The snow goose migration is one of the longest migrations in terms of distance and time. There are millions of snow geese and they travel in huge flocks making for tough hunting.
Much of the leading edge of the snow goose migration has crossed into Canada, but good numbers of geese remain in North Dakota and hunt able numbers remain on south in South Dakota. Pockets of young geese still remain all the way back into southern Illinois as the season nears it’s end.
Geese took advantage of the warmth last weekend and pushed north in big numbers. Many smaller bodies of water began to thaw and the huge concentrations that could be found in the Dakotas thinned out. Some pushed into Canada, while others just found new available open water. There are still big concentrations of geese in the northern part of North Dakota and respectable numbers on south to the South Dakota border. As you move south from there, more road time will be required to find good numbers, but it’s well worth the effort. From Nebraska on back into Illinois, smaller numbers of snow geese still exist. Good hunting can be had if you can find them, but setting up a traffic spread in hopes of getting under a good push of geese would require a bunch of luck!
The Week Ahead
Just when you thought spring was here, Mother Nature changes her mind. A winter like pattern is already asserting itself in the Dakotas today. It will spread east and leave below normal temperatures in it’s wake. By the middle of next week southern Saskatchewan and Alberta could have a decent snow pack. While it might not be enough to send many geese back south into North Dakota, it could definitely send a few and prevent much of a push north this week.
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Last weekend’s warmup arrived as advertised and the snow goose migration made a big jump north. Continued warmth into this past week has only further lead to more snow geese heading north as some of the leading edge of adult snow geese has crossed the border into Canada on their return trip north. Highs well above normal across the Dakotas will continued to push geese further north as we move into next week.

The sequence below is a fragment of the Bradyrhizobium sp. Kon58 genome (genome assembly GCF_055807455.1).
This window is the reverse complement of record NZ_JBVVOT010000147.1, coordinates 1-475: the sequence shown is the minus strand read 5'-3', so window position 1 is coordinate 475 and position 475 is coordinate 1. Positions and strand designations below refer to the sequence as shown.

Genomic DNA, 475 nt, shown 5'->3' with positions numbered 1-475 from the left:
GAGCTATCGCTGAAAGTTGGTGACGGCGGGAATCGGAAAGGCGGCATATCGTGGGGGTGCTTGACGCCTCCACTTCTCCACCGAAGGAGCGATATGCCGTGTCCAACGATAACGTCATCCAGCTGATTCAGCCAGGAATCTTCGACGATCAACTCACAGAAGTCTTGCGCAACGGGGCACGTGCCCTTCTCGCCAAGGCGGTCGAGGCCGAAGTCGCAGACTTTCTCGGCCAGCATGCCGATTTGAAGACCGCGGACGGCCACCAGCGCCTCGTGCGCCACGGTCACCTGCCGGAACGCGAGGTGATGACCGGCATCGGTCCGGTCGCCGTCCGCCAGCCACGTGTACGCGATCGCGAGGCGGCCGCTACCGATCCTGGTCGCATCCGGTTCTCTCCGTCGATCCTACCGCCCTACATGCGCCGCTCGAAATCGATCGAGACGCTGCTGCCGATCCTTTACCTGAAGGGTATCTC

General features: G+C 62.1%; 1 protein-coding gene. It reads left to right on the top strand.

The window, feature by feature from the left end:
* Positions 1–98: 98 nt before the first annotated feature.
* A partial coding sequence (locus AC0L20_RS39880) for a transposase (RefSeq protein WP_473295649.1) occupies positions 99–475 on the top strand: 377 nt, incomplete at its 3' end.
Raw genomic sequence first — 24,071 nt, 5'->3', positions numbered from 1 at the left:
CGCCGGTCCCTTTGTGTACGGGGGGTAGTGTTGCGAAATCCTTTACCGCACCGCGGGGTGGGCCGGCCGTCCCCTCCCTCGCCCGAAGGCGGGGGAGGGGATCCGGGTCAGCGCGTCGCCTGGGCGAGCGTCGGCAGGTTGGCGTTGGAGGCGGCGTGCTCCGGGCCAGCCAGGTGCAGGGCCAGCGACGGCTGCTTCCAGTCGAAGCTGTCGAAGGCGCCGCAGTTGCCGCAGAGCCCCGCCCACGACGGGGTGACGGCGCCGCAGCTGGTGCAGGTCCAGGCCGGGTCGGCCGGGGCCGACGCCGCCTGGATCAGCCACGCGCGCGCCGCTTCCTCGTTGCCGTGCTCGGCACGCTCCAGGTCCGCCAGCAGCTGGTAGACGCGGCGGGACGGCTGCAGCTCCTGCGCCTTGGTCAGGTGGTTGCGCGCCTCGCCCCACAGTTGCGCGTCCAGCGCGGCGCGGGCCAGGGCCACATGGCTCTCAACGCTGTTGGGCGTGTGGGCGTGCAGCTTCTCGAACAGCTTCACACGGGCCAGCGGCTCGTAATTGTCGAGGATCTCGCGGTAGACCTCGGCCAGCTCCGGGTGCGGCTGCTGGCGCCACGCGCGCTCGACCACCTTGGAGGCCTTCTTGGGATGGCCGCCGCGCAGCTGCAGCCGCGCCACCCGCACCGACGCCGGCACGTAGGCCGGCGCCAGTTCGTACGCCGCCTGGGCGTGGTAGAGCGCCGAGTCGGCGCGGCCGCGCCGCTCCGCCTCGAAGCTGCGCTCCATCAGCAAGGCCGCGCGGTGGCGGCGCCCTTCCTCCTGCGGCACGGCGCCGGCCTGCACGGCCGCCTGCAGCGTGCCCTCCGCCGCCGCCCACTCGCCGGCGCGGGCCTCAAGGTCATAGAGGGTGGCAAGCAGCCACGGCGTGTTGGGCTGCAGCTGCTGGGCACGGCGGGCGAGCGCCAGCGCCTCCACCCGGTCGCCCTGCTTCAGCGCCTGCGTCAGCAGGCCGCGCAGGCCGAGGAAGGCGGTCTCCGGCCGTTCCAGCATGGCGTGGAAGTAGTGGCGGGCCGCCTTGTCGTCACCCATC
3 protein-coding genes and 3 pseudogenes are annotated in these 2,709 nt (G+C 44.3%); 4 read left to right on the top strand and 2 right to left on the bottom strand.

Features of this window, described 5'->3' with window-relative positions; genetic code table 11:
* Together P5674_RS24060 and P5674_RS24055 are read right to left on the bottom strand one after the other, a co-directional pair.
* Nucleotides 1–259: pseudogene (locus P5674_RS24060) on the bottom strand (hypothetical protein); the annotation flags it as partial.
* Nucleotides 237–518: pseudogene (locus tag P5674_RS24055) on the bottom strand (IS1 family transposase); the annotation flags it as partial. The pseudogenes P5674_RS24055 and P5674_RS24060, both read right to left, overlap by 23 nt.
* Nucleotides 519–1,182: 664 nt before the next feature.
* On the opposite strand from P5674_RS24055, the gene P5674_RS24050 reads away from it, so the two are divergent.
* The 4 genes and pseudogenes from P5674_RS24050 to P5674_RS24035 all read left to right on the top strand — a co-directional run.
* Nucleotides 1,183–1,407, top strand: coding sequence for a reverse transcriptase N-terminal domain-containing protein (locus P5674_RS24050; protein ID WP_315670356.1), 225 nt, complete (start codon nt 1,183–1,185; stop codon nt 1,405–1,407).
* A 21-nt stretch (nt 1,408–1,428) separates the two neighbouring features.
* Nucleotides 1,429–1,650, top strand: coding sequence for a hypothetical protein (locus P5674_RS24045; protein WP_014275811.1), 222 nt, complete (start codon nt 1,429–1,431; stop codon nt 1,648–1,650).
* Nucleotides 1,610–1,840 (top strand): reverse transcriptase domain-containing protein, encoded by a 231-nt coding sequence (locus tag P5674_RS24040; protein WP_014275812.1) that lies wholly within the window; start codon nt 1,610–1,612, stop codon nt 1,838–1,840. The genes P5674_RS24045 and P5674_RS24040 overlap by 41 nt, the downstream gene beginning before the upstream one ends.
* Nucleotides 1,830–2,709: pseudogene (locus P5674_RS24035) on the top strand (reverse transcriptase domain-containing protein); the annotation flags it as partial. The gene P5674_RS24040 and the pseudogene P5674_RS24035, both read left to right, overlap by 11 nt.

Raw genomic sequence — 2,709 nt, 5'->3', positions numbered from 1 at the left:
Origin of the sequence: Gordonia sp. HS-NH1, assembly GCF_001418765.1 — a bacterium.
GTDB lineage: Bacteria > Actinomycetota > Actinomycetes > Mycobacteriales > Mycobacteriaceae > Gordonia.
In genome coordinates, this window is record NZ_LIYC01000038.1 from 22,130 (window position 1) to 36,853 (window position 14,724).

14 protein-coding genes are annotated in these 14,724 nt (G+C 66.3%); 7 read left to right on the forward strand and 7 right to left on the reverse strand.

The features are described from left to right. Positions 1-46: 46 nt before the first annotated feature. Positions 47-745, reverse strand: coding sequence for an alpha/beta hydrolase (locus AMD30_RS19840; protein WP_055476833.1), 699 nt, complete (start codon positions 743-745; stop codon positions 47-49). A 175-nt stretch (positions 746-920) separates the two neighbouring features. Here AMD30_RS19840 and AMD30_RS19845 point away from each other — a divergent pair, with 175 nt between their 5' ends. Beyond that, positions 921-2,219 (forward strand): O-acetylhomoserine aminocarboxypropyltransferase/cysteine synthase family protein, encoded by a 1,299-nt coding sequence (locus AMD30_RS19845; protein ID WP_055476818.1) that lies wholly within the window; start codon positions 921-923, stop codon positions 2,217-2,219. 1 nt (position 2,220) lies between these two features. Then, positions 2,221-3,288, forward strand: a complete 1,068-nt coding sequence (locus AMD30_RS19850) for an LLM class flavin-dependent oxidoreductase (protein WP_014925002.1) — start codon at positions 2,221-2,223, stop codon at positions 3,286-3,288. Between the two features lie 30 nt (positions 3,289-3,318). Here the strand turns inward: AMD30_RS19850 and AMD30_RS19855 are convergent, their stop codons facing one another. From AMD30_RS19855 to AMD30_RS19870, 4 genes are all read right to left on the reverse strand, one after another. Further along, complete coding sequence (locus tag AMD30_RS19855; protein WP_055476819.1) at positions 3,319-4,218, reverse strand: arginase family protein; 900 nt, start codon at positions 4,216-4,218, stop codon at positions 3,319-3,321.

Last week at this time, the bulk of the snow goose migration was sitting in Nebraska, Iowa, and northwest Missouri. The warm and sunny weekend weather made for a mass migration north leaving these areas with only sparse pockets of snow geese now. Squaw Creek went from over a million to just 17,000 geese being reported this week. Hunters in the Dakotas have seen huge flights of birds the past few days, but their numbers will likely be on the decline this weekend as the leading edge continues it’s push north. It seems to be the norm now to have birds stage in the Squaw Creek area with snow and ice to the north, then a big warmup comes and snow geese move through the Dakotas quickly because of the way the weather works out. For now, this seems to be the case again in 2016.
There are still pockets of birds as far south as southern Illinois. Numbers from Squaw Creek over to Illinois are thin so running traffic on birds will be tough, but if you hit the road and locate geese for a hunt, you could have a great shoot. Many are still waiting and wondering on the bigger flocks of juvenile geese. While there has been some sporadic pushes of juvenile snow geese, their numbers haven’t been nearly the same as past years. Were they predominantly mixed in with the adult masses? Have they somehow skirted everyone and there is a motherload sitting somewhere no one has found? Or was it just “one of those years” that snow goose hunters haven’t experienced in some time? We think it’s the last one. There were mixed reports last fall on the 2015 snow goose hatch. A few said success was high, while most painted a much more negative picture. Here’s is one report, “An estimated 3.3 million Mid-continent light geese were observed on the 2015 Midwinter Waterfowl Survey, a nationwide waterfowl survey conducted by each state which occurs each year in early January. This estimate is 14% less than the number observed in 2014, approximately 6% higher than the most recent 10-year average of 3.1 million, and about 57% above the long-term (1970-2014) average of 2.1 million. In 2015, spring was late in the eastern arctic and a period of cool rainy weather hit the central arctic shortly after most snow goose nests began to hatch. Indirect effects of the late spring and inclement weather resulted in very poor production on most major nesting areas and a fall flight containing a below-average proportion of young is expected.” Snow goose production has been prolific the past few years and while their numbers are still well above long-term average, they didn’t increase nearly as much this year as last year. So for those waiting on “the juvies”, don’t expect the same numbers as in past years.
The Week Ahead
Temperatures well into the 60’s and above are in the weekend forecast all the way to the US/Canada border. The weather is prime for birds to continue to push quickly to the north. If you’re headed to the Dakotas to hunt, you better get there quick because geese are in the express lane to Canada.
We kicked off Season 5 of Fowled Reality this week with a traffic duck hunt from the grain fields of Canada. Be sure to check it out and subscribe to our YouTube channel to get notifications for new episodes which will be released every week!